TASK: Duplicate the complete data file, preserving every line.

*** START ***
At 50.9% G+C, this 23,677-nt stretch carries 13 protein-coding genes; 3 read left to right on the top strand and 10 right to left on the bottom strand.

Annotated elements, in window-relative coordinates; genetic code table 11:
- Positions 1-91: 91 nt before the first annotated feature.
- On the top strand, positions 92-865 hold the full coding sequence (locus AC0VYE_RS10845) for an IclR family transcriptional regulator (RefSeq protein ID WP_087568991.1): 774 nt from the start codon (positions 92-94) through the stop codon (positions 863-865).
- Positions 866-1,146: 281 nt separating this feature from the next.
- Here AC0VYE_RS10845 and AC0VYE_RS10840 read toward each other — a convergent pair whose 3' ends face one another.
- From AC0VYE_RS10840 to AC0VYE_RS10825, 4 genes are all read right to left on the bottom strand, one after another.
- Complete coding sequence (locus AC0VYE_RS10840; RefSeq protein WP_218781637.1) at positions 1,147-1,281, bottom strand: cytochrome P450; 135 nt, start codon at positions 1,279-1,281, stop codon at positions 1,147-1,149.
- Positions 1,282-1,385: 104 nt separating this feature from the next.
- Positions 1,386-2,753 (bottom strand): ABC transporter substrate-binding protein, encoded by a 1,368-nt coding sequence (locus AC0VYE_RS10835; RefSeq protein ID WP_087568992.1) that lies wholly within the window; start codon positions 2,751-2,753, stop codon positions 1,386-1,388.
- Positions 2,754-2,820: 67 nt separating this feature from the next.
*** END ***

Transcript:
At 50.9% G+C, this 23,677-nt stretch carries 13 protein-coding genes; 3 read left to right on the top strand and 10 right to left on the bottom strand.

Annotated elements, in window-relative coordinates; genetic code table 11:
- Positions 1-91: 91 nt before the first annotated feature.
- On the top strand, positions 92-865 hold the full coding sequence (locus AC0VYE_RS10845) for an IclR family transcriptional regulator (RefSeq protein ID WP_087568991.1): 774 nt from the start codon (positions 92-94) through the stop codon (positions 863-865).
- Positions 866-1,146: 281 nt separating this feature from the next.
- Here AC0VYE_RS10845 and AC0VYE_RS10840 read toward each other — a convergent pair whose 3' ends face one another.
- From AC0VYE_RS10840 to AC0VYE_RS10825, 4 genes are all read right to left on the bottom strand, one after another.
- Complete coding sequence (locus AC0VYE_RS10840; RefSeq protein WP_218781637.1) at positions 1,147-1,281, bottom strand: cytochrome P450; 135 nt, start codon at positions 1,279-1,281, stop codon at positions 1,147-1,149.
- Positions 1,282-1,385: 104 nt separating this feature from the next.
- Positions 1,386-2,753 (bottom strand): ABC transporter substrate-binding protein, encoded by a 1,368-nt coding sequence (locus AC0VYE_RS10835; RefSeq protein ID WP_087568992.1) that lies wholly within the window; start codon positions 2,751-2,753, stop codon positions 1,386-1,388.
- Positions 2,754-2,820: 67 nt separating this feature from the next.